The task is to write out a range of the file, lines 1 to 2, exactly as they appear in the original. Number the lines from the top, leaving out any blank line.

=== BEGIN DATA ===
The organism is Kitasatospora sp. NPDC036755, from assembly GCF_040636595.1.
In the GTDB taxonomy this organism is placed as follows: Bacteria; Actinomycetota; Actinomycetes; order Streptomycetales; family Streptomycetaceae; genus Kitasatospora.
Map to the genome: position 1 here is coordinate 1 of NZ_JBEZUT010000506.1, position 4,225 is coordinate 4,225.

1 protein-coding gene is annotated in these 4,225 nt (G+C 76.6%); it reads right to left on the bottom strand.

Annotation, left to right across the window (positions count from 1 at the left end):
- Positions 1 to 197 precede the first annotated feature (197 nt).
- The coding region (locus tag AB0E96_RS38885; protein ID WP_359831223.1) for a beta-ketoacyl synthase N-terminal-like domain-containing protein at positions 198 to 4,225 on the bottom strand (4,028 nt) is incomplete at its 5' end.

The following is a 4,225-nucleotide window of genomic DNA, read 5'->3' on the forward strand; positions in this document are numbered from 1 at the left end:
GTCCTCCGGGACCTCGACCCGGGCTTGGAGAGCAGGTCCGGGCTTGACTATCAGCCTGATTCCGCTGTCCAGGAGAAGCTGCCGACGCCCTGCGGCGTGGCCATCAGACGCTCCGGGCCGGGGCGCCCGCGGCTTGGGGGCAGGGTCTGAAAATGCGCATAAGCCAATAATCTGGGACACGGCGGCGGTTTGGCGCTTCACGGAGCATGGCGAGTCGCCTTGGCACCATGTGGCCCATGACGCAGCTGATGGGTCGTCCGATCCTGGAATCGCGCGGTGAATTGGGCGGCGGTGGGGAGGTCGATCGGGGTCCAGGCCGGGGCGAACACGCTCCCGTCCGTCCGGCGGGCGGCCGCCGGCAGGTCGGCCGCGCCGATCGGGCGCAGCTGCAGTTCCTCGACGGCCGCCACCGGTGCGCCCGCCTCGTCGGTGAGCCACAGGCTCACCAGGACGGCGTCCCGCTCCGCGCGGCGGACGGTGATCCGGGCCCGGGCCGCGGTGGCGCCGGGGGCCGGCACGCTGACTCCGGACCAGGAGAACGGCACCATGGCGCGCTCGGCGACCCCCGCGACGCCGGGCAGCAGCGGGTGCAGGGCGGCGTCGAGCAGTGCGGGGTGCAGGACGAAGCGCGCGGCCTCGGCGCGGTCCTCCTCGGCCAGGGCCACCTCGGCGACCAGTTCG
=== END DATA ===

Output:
The organism is Kitasatospora sp. NPDC036755, from assembly GCF_040636595.1.
In the GTDB taxonomy this organism is placed as follows: Bacteria; Actinomycetota; Actinomycetes; order Streptomycetales; family Streptomycetaceae; genus Kitasatospora.